Slow Pacing Detracts from L.A. Dance Project’s Triple Bill

United StatesUnited States Various composers, Peck, Cherkaoui & Millepied (choreography): L.A. Dance Project, Wallis Annenberg Center for the Performing Arts, Beverly Hills, 29.1.2016-30.1.2016. (JRo)

Hearts & Arrows (Dancers Stephanie Amurao and Aaron Carr)
Photo credit: Rose Eichenbaum

Dancers: Stephanie Amurao, Aaron Carr, Julia Eichten, Morgan Lugo, Nathan Makolandra, Rachelle Rafailedes, Robbie Moore, Anthony Bryant, Lilja Ruriksdottir


Murder Ballades

Choreography: Justin Peck
Music: Bryce Dessner
Lighting: Brandon Stirling Baker
Costumes: Justin Peck
Visual Installation: Sterling Ruby

Harbor Me

Choreography: Sidi Larbi Cherkaoui
Music: Park Woojae, Geomungo “Extension”
Lighting and Visuals: Fabiana Piccioli

Hearts & Arrows

Choreography: Benjamin Millepied
Music: Philip Glass, String Quartet No. 3
Lighting: Roderick Murray
Costumes: Janie Taylor
Visual Concept: Liam Gillick

L.A. Dance Project, the company founded by Benjamin Millepied, former New York City Ballet principal and current director of the Paris Opera Ballet, takes its name from Los Angeles but spends the bulk of its time touring internationally. On its annual return to LA, the company landed at the Wallis in Beverly Hills.

This relatively new theatre has proved to be a worthy and lively venue for dance, particularly with Twyla Tharp’s 2015 visit. What was perplexing last night was the scattered and unprofessional pacing of the presentation. A sixty-minute evening of dance turned into nearly two hours, with more than forty minutes devoted to intermissions. Coupled with lackluster choreography, this had the effect of turning three short dances into a sluggish night of performances.

The program opened with Murder Ballades, a collaboration between Justin Peck and composer Bryce Dessner. Rooted in European and American folk traditions of recounting bloody murders in song, Dessner’s score (in recording) created a buoyant sound world of complex rhythms and plaintive strings. However, the music, reflecting the stoicism of the hardscrabble existence of the American heartland, was diminished by Peck’s gentle handling of this ominous material.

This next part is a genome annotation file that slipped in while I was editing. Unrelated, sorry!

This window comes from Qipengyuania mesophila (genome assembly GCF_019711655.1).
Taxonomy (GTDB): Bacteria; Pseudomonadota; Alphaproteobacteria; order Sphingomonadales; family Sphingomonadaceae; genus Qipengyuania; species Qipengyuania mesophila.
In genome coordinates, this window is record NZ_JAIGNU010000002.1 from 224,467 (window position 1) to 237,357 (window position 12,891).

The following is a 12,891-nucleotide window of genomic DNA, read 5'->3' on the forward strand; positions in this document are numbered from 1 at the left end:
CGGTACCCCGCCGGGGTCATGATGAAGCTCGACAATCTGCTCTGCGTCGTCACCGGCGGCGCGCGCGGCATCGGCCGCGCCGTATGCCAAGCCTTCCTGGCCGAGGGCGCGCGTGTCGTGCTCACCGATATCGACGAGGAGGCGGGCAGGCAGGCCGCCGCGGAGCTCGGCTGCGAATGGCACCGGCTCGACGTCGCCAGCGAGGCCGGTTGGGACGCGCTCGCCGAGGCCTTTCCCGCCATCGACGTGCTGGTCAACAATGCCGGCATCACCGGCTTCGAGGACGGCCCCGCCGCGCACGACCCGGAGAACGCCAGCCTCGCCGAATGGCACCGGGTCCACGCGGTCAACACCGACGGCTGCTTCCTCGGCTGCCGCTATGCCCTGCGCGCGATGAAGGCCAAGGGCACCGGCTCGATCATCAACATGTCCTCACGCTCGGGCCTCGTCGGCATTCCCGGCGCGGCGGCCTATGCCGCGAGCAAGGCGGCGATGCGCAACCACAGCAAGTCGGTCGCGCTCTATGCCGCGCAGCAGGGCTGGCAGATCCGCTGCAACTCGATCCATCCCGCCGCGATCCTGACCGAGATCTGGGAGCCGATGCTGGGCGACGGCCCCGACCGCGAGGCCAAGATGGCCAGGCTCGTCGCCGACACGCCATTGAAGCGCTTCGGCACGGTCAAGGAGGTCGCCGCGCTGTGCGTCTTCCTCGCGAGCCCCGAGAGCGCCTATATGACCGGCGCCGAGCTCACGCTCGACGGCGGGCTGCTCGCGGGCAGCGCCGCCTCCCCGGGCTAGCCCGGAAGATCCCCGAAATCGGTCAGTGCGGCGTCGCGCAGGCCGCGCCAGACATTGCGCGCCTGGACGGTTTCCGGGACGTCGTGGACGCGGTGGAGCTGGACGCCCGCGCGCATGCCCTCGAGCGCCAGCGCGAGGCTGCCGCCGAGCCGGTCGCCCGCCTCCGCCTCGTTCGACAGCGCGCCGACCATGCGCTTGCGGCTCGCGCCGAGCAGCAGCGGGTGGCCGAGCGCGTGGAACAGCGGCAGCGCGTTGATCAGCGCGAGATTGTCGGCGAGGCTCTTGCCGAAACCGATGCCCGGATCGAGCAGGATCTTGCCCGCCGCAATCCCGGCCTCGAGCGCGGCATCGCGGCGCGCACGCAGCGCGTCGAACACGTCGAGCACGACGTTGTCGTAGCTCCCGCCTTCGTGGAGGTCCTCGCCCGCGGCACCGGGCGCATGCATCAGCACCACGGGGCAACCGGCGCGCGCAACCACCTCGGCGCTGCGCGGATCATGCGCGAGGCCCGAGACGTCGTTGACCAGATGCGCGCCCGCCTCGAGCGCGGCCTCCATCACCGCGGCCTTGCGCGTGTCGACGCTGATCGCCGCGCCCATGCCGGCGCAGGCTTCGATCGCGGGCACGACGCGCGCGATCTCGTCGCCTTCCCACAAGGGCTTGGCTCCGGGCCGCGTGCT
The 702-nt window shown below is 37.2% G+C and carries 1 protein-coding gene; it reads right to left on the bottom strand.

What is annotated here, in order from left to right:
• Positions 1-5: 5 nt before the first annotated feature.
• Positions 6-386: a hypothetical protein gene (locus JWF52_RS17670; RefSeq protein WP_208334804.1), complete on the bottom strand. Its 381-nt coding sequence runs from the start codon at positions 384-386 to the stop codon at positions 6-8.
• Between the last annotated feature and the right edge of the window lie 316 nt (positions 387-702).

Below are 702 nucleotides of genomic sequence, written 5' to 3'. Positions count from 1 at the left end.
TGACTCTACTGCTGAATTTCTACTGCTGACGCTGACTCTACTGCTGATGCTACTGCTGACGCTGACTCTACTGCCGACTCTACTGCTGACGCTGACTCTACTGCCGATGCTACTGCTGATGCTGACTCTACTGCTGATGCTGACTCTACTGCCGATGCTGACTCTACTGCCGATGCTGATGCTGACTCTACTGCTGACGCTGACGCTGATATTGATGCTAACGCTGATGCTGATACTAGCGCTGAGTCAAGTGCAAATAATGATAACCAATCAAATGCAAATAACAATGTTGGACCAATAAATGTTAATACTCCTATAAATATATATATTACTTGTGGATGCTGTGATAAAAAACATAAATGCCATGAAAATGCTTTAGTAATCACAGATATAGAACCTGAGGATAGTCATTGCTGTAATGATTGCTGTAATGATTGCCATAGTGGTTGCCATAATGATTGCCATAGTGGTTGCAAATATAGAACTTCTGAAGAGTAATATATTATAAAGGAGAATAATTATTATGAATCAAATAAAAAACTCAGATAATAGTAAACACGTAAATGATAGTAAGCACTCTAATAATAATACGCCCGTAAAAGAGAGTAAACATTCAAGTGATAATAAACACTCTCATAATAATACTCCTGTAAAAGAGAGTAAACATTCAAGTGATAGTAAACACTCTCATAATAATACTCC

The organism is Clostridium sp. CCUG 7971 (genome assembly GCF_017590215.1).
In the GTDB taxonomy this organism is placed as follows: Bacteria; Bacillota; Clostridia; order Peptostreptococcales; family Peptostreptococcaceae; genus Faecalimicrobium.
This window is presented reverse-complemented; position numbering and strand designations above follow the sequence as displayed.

In the opening, repetitive choreography with arms and legs inscribing circles offered little in the way of foreshadowing the violence to come. And though the music grew more urgent as the piece progressed, the dancing did not. Only in one later section, when the dancers used their bodies like pendulums, sometimes capsizing and then reasserting themselves in an upright posture of defiance, was there a hint of conflict.

Rectangular slashes of reds, blacks, grays, and browns formed a distracting, flag-like backdrop. Inexplicably, sneakers were put on and removed, perhaps to emphasize the “American-ness” of the theme. The lighting was muddy and failed to highlight when needed.

Lighting became a significant component in Sidi Larbi Cherkaoui’s Harbor Me. On a darkened stage, shafts of light from above cut through the blackness, illuminating male dancers writhing on the floor. Are we in a prison? A mosque? Program notes suggest this is a place of shelter, and yet the dancing conveyed a sense of discomfort and disquiet. Sinking and sliding, three dancers, representing fire, water, and air, moved together like a huge caterpillar. At its best, the choreography referenced ancient mythology, as the dancers maneuvered like one organism, now attaching their heads, now their torsos. At its worst, it became a parlor game whose participants struggled to put their fingers together in order to create geometric shapes in the air. Here is where the lighting failed to add clarity. Granted, we are in a shadowy realm, but with an inordinate amount of time spent skirting the floor and the continual entangling of bodies, it became difficult to delineate movement.

It was a welcome relief to see the stage lit up for Benjamin Millepied’s Hearts & Arrows. The costumes seemed ragged and slapdash in the preceding dances, but they glowed with stylish effervescence in Hearts & Arrows, with skirts for the women and shorts for the men patterned in glorious black and white. With his usual elegance, Millepied moved his dancers in pleasing patterns as they sauntered through a catalogue of jumps, spins, and lifts.

Most engaging was the final section of Glass’s score when the dancers linked arms and bodies in a circle and moved in harmony. But Glass’s music, so ubiquitous in dance, had no inherent relationship to the choreography. Over and over again, choreographers use his music, one assumes for the ease and compatibility of creating dance to its repetitive structures. But it is with Lucinda Childs that Glass’s compositions achieve true impact in dance. With her uncanny ability to uncover complex patterns within minimalist movements, she truly embraces Glass’s sensibility.

Nowhere in Millepied’s amiable dance vocabulary was there an exploration of the music or the intellectual rigor to justify yet another dance created to Glass’s distinctive sound world.

Jane Rosenberg 

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